Colleen: So what you're saying is that Kim Jong-un from the North Korean standpoint, they can have the meeting. If nothing happens, if a tiny bit of something happens, it will be declared a success and then they'll move on because you think they've already cut this deal.

Gregory: All they want is the meeting itself. So if the meeting happens, Kim has what he needs to turn to his population and say, "We have the weapon. We got the U.S. president here."

Colleen: And they've got some relief from China so they can start growing their economy.

Gregory: So this is the difficult part. There are very strict UN sanctions in place and China has signed on to those sanctions. So in order for China to open the economic door a little bit and for the South Koreans to do the same, there is going to have to be some relaxation of those sanctions which means there's gonna have to be some concession from the United States to relax those sanctions. They don't need to relax anything that's related to technological development or the missile program or the nuclear testing program, just the things that have to do with the civilian economy.

So the question is what can North Korea give the United States in this meeting that will allow the United States to just back off a little bit on these most severe economic sanctions and that will be a victory for them. And that will give the Chinese who were gonna honor their UN commitments. I mean for all the problems we have with China on a variety of issues, China takes its word to the international community not necessarily in bilateral agreements which they don't like to make especially trade agreements, for example, with the United States.

But when it comes to anything they sign on internationally, that has to do with international law, they're gonna try to honor that as best as they can for their own reputation in the world. So they're gonna need some way to get out of some of these sanctions that they've signed up to. I think that, for their side, is what they're trying to get out of these negotiations. The United States has very unrealistic expectations. The idea that the North Koreans are gonna denuclearize and verifiably get rid of everything they have in a two to five-year period of time, nobody I know in Asia, not the Japanese, not the Chinese, they do not imagine that as a possibility.


Colleen: So another confounding issue with nuclear weapons is first use. What is the current policy on that and how do each of these countries interpret that?

Gregory: So the United States actually used nuclear weapons and they got two lessons out of that. The first lesson was it ended the war and the general consensus, especially on the military and foreign policy establishment, was it was a useful thing to do. The second though is it was horrific. And as they learned about the long-term consequences of the use of the weapons by following the lives of the survivors, a taboo against any future use of nuclear weapons took place and has been growing ever since. There is some sense in the world that maybe it's weakening because the people who lived through the experience are almost gone.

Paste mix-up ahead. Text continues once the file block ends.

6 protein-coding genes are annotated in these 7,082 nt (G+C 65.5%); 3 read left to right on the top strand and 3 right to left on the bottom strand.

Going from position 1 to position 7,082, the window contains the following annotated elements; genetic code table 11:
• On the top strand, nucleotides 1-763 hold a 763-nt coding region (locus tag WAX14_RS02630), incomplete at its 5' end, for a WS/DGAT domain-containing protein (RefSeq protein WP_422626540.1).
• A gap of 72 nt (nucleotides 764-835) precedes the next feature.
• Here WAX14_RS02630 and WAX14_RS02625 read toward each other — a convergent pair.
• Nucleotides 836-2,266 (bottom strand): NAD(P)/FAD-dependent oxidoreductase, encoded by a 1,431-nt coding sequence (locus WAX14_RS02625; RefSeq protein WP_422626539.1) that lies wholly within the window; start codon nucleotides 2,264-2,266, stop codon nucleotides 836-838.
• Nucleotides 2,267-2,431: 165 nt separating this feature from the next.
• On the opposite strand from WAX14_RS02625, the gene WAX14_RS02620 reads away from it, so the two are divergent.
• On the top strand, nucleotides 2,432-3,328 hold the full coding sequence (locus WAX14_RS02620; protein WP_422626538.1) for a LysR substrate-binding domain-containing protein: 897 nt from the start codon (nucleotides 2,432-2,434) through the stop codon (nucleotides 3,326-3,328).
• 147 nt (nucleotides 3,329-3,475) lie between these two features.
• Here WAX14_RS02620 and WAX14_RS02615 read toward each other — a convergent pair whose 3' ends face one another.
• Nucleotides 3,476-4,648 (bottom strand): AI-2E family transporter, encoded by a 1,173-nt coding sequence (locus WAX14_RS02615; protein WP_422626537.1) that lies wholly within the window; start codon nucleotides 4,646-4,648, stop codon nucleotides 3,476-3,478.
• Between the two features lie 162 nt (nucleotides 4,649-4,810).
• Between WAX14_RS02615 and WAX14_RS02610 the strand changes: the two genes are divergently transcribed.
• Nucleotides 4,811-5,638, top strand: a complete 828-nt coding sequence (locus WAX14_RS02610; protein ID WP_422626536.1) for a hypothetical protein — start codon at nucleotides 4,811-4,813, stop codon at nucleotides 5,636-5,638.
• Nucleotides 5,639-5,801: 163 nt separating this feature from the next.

And this is a natural human thing that happens. I guess that's just the way we are as human beings. Maybe we have somebody on staff that can explain that psychology but I still think the taboo is pretty strong. The Chinese believe the taboo is very strong which is why they have a small arsenal that's predicated on the assumption that the taboo is strong that no nation would risk a nuclear war. And so the only reason they have nuclear weapons is to make sure that they have one that can get through and strike an adversary which will give them pause before using them against the Chinese.

The Indians have a no first use policy. Russia used to have a no first use policy but it doesn't anymore. The United States doesn't believe any of those things. They believe that everybody thinks about nuclear weapons the same way that they do which is that it's just like any other weapon. And unfortunately, the U.S. military and foreign policy establishment still thinks of nuclear weapons that way, something that actually can be used only in an extreme circumstance but something that actually can be used.

And even President Obama despite enormous pressure from our community and from knowledgeable people inside his administration to have a no first use policy still wouldn't do it because he wanted to preserve the option in certain extreme circumstances to use nuclear weapons first. The Trump administration, unfortunately, is now expanding the range of options where it would consider using nuclear weapons first.

Colleen: Well, that raises another interesting question and that's the talk about developing low-yield tactical nuclear weapons which seems like that could be really disastrous. What are your thoughts on that and how would say, China respond to a small nuclear weapon?

Gregory: So the first thing I think people need to know is we already have them. We don't need new ones. We already have low-yield nuclear weapons. We have I think 7 different types of warheads and we have 11 different yield or size options that range from 0.3 kilotons all the way up through, you know, 1.2 megatons, I think, is the largest one we still have although I'm not certain about that so don't hold me to it. But we already have low-yield weapons.